Michael Dorf, founder of the Knitting Factory, was the Chairman and CEO from 1987-2002.
He no longer has any operational or ownership ties to the organization.
Make a Move...
For some reason, this dubious success inspired me and Bob to take the recording industry more seriously. So after borrowing money from my grandparents (an interest-free loan that we still owe most of), investing some of my personal savings, and cosigning a small bank loan with Bob’s father (we just finished paying this off), I quit law school and moved to New York City in the summer of 1986; while Bob and the band continued to be headquartered in Wisconsin. Even though Swamp Thing had a loyal
following in Madison (can you imagine 100 Swampheads making rabbit ears with their hands and dancing to the hit “Rabbit Revolution”?), the band started spending more time with me on the East Coast, playing to growing audiences in Philadelphia, New York, and Boston. My new apartment on East 10th Street was a warehouse for the band’s equipment and the growing numbers of Flaming Pie records. Swamp Thing recorded its second album in a Connecticut studio. It was an expensive piece of vinyl tentatively titled Mr. Blutdstein’s Knitting Factory, a name made up by Jonathan Zarov inspired by the sweater factory in Wisconsin where Bob had worked a few years back. We ended up calling it A Cow Comes True, but a cash cow it wasn’t. We spent $15,000 on the record and have collected $4,000 in revenues to date. Around this time, Flaming Pie signed two other Madison bands, Honor Among Thieves and Phil Gnarly and the Tough Guys, as well as native New Yorker Joey Arias, who sang Billie Holiday covers. The record company was collecting experience, not cash.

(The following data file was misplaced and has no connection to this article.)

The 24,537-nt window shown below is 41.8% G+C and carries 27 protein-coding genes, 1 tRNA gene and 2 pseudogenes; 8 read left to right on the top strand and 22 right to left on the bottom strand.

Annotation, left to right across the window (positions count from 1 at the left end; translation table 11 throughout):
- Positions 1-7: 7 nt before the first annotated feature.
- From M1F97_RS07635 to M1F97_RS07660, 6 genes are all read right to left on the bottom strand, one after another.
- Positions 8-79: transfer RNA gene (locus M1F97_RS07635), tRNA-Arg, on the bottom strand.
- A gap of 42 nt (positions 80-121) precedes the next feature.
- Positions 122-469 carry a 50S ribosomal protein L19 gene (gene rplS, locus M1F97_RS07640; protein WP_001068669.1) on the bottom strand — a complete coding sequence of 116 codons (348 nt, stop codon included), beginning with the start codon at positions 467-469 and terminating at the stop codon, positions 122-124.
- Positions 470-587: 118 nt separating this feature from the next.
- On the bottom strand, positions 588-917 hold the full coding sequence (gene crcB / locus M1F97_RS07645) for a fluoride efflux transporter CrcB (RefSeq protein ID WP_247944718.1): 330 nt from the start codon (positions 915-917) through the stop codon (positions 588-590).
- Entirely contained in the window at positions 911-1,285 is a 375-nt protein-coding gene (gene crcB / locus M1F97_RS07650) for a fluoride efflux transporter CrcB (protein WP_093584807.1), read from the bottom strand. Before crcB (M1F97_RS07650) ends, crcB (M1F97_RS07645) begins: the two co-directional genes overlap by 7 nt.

Above: The only photo available showing the interior of the club before any renovations were done to the old Avon office. Note the new wall under construction. It was taken down with the one behind it two years later. Photo taken from stage: Louis (left), Michael (right), others unknown. 1986 Photo by Gerhard Joren